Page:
The big number out of the US today is the September ISM non-manufacturing index. The September ISM non-manufacturing index came in at 52.6 compared with the expected 55.3, which is down big from August's 56.4. This is a big deal, as the ISM manufacturing index was already pointing to a slowdown and has now metastasized into other areas of the US Economy. This is another big number confirming a major slowdown in the US. This is the poorest reading in over 3 years. The fact is that the manufacturing sector almost always points to a slowdown prior to the services sector. In fact, it's probably a good idea to heed that warning and not wait for the services sector to print a sub-50 number. For example, in April 2008 (prior to the collapse of Bear Stearns) the non-manufacturing ISM stood at 51.8, while the manufacturing ISM stood at 48.5 - higher than it is today, in fact. If you go back to June 2001 (4th month of recession), the non-manufacturing ISM stood at 50.1 and the manufacturing ISM stood at 43.2. Which number do you think first points to a weakening economy and a possible recession? Do you really want to wait for the non-manufacturing ISM to print below 50? I think not.
It may be worth noting that yesterday the New York ISM business conditions diffusion index collapsed in September to 42.8 from 50.3 in August, which is the second lowest print for this bull market. (Please note any print for ISM under 50 is considered contraction for these sectors of the economy)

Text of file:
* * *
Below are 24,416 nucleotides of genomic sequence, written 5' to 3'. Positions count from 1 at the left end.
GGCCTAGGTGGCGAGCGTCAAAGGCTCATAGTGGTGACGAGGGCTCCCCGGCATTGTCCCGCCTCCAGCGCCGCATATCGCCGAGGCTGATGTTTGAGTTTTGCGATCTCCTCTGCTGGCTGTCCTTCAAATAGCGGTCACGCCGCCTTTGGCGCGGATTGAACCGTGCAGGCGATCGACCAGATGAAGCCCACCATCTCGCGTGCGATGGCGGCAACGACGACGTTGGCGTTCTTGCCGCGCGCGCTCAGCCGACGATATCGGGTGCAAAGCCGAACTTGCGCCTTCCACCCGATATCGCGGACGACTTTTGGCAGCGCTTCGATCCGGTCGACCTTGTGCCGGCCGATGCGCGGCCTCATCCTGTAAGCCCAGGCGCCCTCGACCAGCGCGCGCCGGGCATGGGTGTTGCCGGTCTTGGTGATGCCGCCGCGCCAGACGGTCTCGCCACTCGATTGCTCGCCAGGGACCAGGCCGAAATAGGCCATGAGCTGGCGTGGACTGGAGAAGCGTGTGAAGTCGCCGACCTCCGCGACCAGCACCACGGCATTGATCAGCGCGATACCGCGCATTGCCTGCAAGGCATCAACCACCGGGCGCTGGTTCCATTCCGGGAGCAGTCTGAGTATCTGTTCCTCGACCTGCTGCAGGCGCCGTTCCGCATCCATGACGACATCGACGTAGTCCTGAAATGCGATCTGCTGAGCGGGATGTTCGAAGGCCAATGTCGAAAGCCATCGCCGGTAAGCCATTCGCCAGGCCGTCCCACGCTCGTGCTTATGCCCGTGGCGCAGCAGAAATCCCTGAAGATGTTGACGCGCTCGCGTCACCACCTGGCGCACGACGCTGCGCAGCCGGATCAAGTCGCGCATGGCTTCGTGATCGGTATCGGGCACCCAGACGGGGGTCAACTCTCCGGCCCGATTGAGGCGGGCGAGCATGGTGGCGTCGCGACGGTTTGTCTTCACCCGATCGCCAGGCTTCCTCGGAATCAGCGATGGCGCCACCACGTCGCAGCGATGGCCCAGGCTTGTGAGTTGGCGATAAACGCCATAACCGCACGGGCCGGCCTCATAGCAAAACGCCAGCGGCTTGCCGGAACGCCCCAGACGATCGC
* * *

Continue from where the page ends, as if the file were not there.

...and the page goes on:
From Tuesday's intra-month high, the Dow is down over 3.5% or 967 points and the S&P 500 is down 3.5% or 104 points. I'd say that's a quick slide in 2 trading days. These aggressive swings are taking a lot of investors by surprise, and at some point, will entice them to hit the sell button.
According to David Rosenberg, "from our analysis, the odds of the economy slipping into recession when the ISM falls below 48 is just over 60%. When this happens after the yield curve inverts, those odds rise to 70%. And guess what? When these two events occur at the same time the relative strength index of the Transports/Utilities plunges more than 30%, as has been the case, those recession odds climb to 90%."